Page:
Property Appraiser and Tax Collector are crucial positions in city government, and the fact that those spots will be won outright by longtime professional politicians (Jerry Holland and Michael Corrigan), Republicans who had no opposition at all, says all you need to know about how this city works, not to mention how the Democratic Party fails to work. You would think there’d at least be some kind of quid-pro-quo for laying and conceding such key spots to the opposition, but that’s not how they do things. They just lay down, because winning has not been a consideration for them for an entire generation. Brown’s victory in 2011 had nothing to do with his party; it was about his own skillful manipulation of a fractured Republican base (because the only real priority in 2011 was stopping Audrey Moran, for reasons that make no sense, but which I’m sure Bill Bishop can empathize with these days) and his ability to win support of a handful of wealthy powerbrokers.

City Council Districts:

1: Joyce Morgan (D). I’ve often noted–in all seriousness–that our city would immediately and dramatically improve if all our elected officials were fired and replaced with local news anchors. This is a chance to prove that.

2: Lisa King (D)

3: I don’t care. When I say that about these council races, it’s not to be taken as an insult to the candidates. It’s just that I’m not a fan of the city council, in general, and I think their collective role in local politics over the past decade or more has been overwhelmingly negative. So, in certain cases, I happily support people whom I think would be great councilfolk, but by and large I don’t think it matters.

4: Ramon Day (D). One of the most talented candidates running this year, on any level. If he loses, that’s an embarrassment to the city–which, of course, means he will probably lose.

5: I don’t care. Lori Boyer (R) runs unopposed.

6: I don’t care.

7: James Eddy (D). Eddy is one of the many candidates who have expressed support for an inclusive HRO, and one of the few who isn’t lying when he says that. But it’s all academic, since the HRO is most likely dead forever. This is what happens when you don’t stand up to bullies.

8: I don’t care. In this singular case, I say that because there are several good candidates, so it’s almost impossible for voters in District 8 to make a bad choice, which speaks well of a community that doesn’t get a lot of good publicity.

9: Glorious Johnson (D)

10: I don’t care.

11: I don’t care. Danny Becton (R) runs unopposed, so it’s whatever.

12: Abner Davis (D)

13: I don’t care. Bill Gulliford (R) runs unopposed.

14: Jason Tetlak (D). Incumbent Jim Love beat me in 2011, but that’s fine. He’s a good guy, a skilled politician and he will surely stomp Tetlak tomorrow–which is too bad. Tetlak brought it on himself by refusing outside contributions; he probably thought that would endear him to the electorate, but he was wrong. The last either party wants is for someone to succeed who is not on the take, so wrecking him was important. He has a future in politics, but it doesn’t start tomorrow.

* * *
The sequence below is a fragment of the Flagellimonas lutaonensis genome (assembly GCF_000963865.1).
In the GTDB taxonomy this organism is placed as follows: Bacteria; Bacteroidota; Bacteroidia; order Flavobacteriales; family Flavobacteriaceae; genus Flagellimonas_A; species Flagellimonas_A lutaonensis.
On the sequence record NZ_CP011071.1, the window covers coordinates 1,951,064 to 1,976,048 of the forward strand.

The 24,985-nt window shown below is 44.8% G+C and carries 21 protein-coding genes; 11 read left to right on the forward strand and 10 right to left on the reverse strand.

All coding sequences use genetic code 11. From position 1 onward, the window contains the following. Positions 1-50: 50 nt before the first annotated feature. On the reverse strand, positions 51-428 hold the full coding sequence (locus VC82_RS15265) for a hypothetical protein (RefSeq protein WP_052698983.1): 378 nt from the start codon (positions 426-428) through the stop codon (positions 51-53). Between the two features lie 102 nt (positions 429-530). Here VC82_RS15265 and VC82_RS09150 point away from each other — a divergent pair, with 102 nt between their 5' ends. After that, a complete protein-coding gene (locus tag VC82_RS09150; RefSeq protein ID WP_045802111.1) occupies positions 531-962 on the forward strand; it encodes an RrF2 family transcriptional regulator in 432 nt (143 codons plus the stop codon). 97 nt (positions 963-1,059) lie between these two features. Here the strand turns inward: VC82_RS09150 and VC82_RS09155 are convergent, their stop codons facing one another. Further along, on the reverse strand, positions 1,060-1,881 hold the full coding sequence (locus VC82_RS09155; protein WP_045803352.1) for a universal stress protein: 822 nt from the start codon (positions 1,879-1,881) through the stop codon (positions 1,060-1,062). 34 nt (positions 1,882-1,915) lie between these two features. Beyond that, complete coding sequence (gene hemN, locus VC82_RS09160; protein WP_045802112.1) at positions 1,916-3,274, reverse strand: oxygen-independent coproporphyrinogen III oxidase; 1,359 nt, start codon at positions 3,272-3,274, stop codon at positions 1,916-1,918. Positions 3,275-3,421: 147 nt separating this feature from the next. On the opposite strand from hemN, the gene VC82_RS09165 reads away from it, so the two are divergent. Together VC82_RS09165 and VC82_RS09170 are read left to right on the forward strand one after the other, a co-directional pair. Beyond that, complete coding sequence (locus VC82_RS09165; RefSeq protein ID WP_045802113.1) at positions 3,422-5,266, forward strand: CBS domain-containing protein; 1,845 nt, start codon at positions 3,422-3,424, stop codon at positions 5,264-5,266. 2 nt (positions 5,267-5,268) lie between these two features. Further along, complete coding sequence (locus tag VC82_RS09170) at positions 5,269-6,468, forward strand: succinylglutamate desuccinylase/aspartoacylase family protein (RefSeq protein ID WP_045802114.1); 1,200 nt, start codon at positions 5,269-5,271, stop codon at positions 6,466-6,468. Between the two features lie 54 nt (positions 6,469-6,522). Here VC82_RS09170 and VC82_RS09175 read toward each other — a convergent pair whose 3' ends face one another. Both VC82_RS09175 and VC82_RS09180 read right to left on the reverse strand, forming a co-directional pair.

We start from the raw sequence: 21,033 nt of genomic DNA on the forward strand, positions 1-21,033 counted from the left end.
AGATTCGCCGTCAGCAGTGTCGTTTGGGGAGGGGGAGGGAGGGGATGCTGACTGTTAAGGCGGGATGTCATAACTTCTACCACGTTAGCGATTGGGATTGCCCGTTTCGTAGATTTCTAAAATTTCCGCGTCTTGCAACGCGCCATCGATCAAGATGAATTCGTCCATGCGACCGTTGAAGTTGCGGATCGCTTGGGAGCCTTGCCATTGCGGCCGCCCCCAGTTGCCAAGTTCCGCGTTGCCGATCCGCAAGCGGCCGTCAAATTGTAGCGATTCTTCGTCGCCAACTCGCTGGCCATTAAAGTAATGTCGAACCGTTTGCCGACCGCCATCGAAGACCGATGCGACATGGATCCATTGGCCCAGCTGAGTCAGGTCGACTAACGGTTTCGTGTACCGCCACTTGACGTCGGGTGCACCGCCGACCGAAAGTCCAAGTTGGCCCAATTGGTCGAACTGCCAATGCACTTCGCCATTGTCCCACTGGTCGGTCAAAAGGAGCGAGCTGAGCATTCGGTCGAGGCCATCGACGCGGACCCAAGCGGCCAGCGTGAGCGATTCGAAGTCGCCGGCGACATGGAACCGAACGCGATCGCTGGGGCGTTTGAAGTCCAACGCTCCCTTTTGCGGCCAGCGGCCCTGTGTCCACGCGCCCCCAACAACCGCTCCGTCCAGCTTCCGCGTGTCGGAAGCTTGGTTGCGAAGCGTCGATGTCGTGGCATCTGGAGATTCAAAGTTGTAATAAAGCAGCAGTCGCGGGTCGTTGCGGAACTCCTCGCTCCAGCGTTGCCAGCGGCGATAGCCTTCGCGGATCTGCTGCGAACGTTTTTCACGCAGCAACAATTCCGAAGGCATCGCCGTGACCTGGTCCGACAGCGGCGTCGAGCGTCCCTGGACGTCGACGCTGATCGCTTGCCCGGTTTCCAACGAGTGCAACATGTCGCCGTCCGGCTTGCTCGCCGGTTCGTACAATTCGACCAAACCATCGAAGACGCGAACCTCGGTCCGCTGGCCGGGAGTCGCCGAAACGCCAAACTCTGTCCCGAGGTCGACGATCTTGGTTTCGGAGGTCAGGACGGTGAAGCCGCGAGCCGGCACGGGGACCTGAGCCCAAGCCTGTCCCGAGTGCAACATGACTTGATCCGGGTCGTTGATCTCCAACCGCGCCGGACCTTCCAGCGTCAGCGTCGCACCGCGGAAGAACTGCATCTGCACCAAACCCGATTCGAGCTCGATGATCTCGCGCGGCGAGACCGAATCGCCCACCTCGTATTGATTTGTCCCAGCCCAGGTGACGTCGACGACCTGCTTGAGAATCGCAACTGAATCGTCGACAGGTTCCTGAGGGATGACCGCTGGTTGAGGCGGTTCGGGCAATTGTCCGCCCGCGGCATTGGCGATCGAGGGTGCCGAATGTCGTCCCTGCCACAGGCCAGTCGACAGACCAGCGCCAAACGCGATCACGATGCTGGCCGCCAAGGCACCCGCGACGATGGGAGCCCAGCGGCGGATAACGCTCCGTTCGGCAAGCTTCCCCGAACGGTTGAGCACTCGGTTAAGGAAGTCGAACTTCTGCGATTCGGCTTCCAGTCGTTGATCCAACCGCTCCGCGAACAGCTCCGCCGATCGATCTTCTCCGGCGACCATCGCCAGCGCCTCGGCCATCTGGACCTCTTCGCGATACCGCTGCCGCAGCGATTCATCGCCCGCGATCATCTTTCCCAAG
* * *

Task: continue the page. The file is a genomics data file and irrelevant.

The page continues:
City Council At-Large Districts:

1: Anna Brosche (R). A lot of people hate incumbent Kimberly Daniels, which I find ridiculous, but whatever. It’s another case in which progressive interests are best-served by voting Republican, because the Democrats are just so caught up in their losing-on-purpose gimmick that the real political debate in this city now occurs among factions of the increasingly (and refreshingly) fractious GOP.

2: John Crescimbeni (D). Controversial? Yep. But it doesn’t matter. The incumbent will walk away with this election, and has a strong chance of being mayor someday, unless someone pays him not to run. Whoever wins the mayor’s race will need to put a priority on keeping him happy, for their own sake.

3: Tommy Hazouri (D). Mincy Pollock is cool, and I had a couple of friends who tried and failed to run for this spot. But at the end of the day, you don’t vote against Tommy Hazouri; the mere thought is laughable.

4: I don’t care. But the LGBT community endorses Juanita Powell-Williams (D) over Greg Anderson (R), and so that’s good enough for me. This is a good place to make a note: The LGBT community has been ruthlessly used, abused, exploited and extorted by all sides, such that their own political power is shadow of what it could have been. Blame starts with the leadership, who chose personal gain over protecting the interests of their constituents. The HRO debacle was largely of their making–first, by allowing transgenders to be thrown under the bus, in hopes of getting a watered-down version passed, and second by actually believing that a watered-down HRO was going to pass. All it did was show the trans community that their own political leaders view them as a separate class within the constituency, and that their rights were a secondary concern. It also showed the bigots and hatemongers that the LGBT community could be bullied into submission. The mayor double-crossed them, and now they have no actual champion, which sucks.

5: Michelle Tappouni (R). Ju’Coby Pittman (D) is a longtime family friend, but Tappouni is a personal friend, so that’s that. Good luck to everyone, candidates and voters alike–you’ll need it!

Notes on Lobo Marino


Lobo Marino/Joseph Shuck/Jesse Carole Montoya/Swamp Trees/Charlie Hunt—Rain Dogs, 1045 Park St.

Friday, January 30, 8pm; $5

Spirit Animals

Lobo Marino, and their subcontinental drift.

“Lobo Marino” means “Sea Lion” in Spanish—in this case, specifically, the Pacific Sea Lion. Hailing from historic Richmond, VA, Lobo Marino’s national bonafides were certified through relentless touring over the past couple of years, much of which has been documented across the full spectrum of social media. The thermodynamic duo of Laney Sullivan and Jameson Price have certainly built a solid following—wide-ranging, diverse and loyal—in a very short time, and that is largely due to their usage of technology, which stands in stark contrast to their own personal austerity.